Revisiting the Life and Work of Elizabeth Hawes

Elizabeth Hawes reclining
Hawes wearing a pair of her own utilitarian suspender slacks. Photo by Mary Morris Lawrence.

What does “Fashion Is Spinach” mean? For Elizabeth Hawes, the American fashion designer, celebrated author, activist, and social critic, it meant the fashion industry is as nonsensical as the statement.

The most famous of Hawes’ books (she published nine), Fashion Is Spinach was called an incendiary critique of the fashion industry when first published in 1940. In recent years, Hawes (1903–1971) has come to seem increasingly relevant for her progressive stance on class, gender, and environmentalism in fashion. 

Elizabeth Hawes, ivory, purple, and lavender striped brocade evening dress (detail), c. 1936, USA, gift of Mrs. Dudley Schoales, 69.156.6

On March 7, fashion historians and professors Lourdes Font (FIT) and Francesca Granata (The New School) spoke in conversation about Hawes’ life and legacy. April Calahan, author, podcaster, and FIT Special Collections Associate, moderated the event, which complements the exhibition about the designer currently on view at The Museum at FIT, Elizabeth Hawes: Along Her Own Lines.

“When I assign her work to students, they can’t believe it was written in the 1930s,” Granata says. “She’s advocating for what we now call ‘slow fashion’ as early as the ’30s and ’40s.”

Hawes’ fashion career began early in Paris “copy houses,” where she visited real couture houses and made imitation patterns from memory. 

“Within a few years, she began to see the rot behind the glamorous silken curtains,” Font said. 

Hawes left Paris, returning to New York to open her custom dress shop on West 56th Street, Hawes & Harden, with a former classmate. She then went on to report for The New Yorker under the nom-de-plume “Parisite,” along with several newspapers, frequently criticizing wage inequality in the fashion industry and the classism of couture.

Hawes’ design career gained traction following a “press stunt” fashion show she staged in Paris. At the time, it was still unheard of for American designers to show overseas, but from there, Hawes would earn a ready-to-wear deal, be promoted by Lord & Taylor, and design a gown for Katharine Hepburn. She would go on to have several clothing design businesses in Manhattan.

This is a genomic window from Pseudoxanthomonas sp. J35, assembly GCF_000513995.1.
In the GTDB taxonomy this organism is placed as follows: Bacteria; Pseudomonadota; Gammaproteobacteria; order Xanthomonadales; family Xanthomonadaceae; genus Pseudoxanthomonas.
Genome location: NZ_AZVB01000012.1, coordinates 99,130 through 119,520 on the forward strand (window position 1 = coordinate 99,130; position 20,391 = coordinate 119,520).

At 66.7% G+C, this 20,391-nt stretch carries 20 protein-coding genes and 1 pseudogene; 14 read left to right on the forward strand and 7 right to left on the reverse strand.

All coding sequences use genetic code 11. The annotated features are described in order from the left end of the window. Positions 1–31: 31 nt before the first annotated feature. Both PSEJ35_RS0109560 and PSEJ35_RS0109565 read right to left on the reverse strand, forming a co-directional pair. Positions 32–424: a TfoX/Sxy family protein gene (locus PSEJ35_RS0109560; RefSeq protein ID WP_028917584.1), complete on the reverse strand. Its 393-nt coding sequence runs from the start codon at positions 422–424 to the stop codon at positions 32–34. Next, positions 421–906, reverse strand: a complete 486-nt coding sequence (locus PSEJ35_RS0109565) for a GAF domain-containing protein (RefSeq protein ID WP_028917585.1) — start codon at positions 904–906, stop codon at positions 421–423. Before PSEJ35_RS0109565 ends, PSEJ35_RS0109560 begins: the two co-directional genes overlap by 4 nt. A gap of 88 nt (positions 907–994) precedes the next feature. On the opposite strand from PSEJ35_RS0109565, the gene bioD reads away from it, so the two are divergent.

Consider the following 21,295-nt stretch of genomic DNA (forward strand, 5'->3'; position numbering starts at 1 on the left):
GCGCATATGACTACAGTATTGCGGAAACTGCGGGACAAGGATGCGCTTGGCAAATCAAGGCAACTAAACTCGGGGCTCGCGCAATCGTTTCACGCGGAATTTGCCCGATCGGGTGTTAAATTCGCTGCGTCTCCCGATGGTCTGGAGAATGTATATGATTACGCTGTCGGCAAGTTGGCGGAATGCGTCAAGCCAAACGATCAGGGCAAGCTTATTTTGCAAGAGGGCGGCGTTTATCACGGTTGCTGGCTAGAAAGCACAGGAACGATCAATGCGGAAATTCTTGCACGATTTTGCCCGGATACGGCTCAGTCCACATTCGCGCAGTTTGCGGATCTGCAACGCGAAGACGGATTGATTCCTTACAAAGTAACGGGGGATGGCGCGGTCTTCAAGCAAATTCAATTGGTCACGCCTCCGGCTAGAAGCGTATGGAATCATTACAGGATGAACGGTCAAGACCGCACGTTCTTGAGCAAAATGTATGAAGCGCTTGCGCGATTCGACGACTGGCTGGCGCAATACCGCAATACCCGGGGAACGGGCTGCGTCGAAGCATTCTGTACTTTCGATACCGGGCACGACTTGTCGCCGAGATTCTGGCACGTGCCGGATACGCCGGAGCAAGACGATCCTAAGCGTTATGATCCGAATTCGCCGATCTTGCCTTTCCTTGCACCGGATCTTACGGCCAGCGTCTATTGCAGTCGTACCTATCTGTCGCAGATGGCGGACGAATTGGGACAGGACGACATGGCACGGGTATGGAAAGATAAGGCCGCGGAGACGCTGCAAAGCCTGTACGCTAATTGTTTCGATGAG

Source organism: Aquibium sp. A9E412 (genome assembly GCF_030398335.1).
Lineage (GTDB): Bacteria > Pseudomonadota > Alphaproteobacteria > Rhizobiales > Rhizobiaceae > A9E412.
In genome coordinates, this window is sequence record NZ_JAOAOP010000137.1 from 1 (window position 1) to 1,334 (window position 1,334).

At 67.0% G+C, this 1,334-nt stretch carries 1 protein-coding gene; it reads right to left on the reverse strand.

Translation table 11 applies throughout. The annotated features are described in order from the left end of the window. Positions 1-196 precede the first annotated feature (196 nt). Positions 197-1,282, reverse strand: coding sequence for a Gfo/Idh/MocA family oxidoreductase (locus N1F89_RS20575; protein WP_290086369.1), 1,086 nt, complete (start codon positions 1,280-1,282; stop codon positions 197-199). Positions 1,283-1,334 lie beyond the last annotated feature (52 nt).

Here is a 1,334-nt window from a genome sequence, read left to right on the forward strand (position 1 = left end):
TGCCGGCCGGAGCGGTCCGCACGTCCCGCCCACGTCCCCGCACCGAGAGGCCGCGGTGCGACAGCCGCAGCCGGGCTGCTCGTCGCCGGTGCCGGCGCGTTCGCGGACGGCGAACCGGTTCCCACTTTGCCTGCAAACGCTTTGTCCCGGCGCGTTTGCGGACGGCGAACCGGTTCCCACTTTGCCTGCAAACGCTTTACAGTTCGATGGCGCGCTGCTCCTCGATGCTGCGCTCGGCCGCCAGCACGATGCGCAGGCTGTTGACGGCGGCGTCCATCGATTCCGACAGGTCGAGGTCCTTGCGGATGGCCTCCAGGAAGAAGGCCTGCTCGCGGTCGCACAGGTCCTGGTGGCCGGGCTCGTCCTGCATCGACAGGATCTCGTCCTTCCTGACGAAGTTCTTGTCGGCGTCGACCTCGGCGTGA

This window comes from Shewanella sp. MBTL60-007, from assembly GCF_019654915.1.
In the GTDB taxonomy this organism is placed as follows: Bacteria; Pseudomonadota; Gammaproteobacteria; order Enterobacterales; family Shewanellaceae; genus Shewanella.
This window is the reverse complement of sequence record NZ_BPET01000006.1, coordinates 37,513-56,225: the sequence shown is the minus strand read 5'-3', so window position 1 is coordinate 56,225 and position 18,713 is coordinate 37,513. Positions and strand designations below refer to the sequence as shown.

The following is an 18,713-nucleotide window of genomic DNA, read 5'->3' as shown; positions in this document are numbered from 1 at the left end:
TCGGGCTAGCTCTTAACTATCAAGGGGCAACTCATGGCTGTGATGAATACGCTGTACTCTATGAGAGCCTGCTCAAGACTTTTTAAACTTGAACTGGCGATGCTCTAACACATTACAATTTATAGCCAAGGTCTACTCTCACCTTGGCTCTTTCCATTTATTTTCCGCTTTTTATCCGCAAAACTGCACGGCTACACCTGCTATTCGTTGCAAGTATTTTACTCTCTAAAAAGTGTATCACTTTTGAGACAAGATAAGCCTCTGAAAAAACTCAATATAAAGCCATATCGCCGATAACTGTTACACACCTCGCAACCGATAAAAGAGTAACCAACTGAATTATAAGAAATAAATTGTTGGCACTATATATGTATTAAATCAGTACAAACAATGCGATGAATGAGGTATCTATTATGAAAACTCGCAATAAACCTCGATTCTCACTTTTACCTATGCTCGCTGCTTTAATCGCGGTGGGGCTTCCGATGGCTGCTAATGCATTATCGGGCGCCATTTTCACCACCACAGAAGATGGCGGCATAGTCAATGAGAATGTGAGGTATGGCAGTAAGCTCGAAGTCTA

Elizabeth Hawes, multicolor cotton, handknit man’s jockey shorts (front view), 1964, USA, gift of Barnes Riznik, 88.65.3

Decades ahead of her time, Hawes questioned clothing’s gender binary with designs like her iconic hand-knit man’s jockey shorts (pictured). “She was not afraid to go up against these longstanding convictions about what men and women could wear,” Font said. 

After retiring from fashion, Hawes focused on labor unionization and anti-sexual exploitation with the United Auto Workers (UAW). She was even deemed “radical” and investigated by the FBI.

In the end, Hawes flew mainly under the industry’s radar. Granata says, “She was such a central part of American fashion, yet I don’t think she’s gotten her due.”

Elizabeth Hawes: Along Her Own Lines , which is on view in the museum’s Gallery FIT though March 26, is the first contemporary exhibition dedicated to Hawes since her retrospective at at the college in 1967. Organized by students in the Fashion and Textile Studies graduate program, it features garments unseen since then—plus a rare collection of Hawes’ books and unpublished manuscripts.

Hawes’ son, Gavrik Losey (featured here in an oral history interview about his mother), wrote to Calahan and the students behind the exhibition, “You are to be congratulated for the rebirth of Hawes.” 

—Sydney Bigelow, International Trade and Marketing ’22

This event was part of the Fashion Culture public programs of spring 2023 with the support of the Couture Council of The Museum at FIT. The museum’s programs are made possible by the New York State Council on the Arts with the support of the Office of the Governor and the New York State Legislature.


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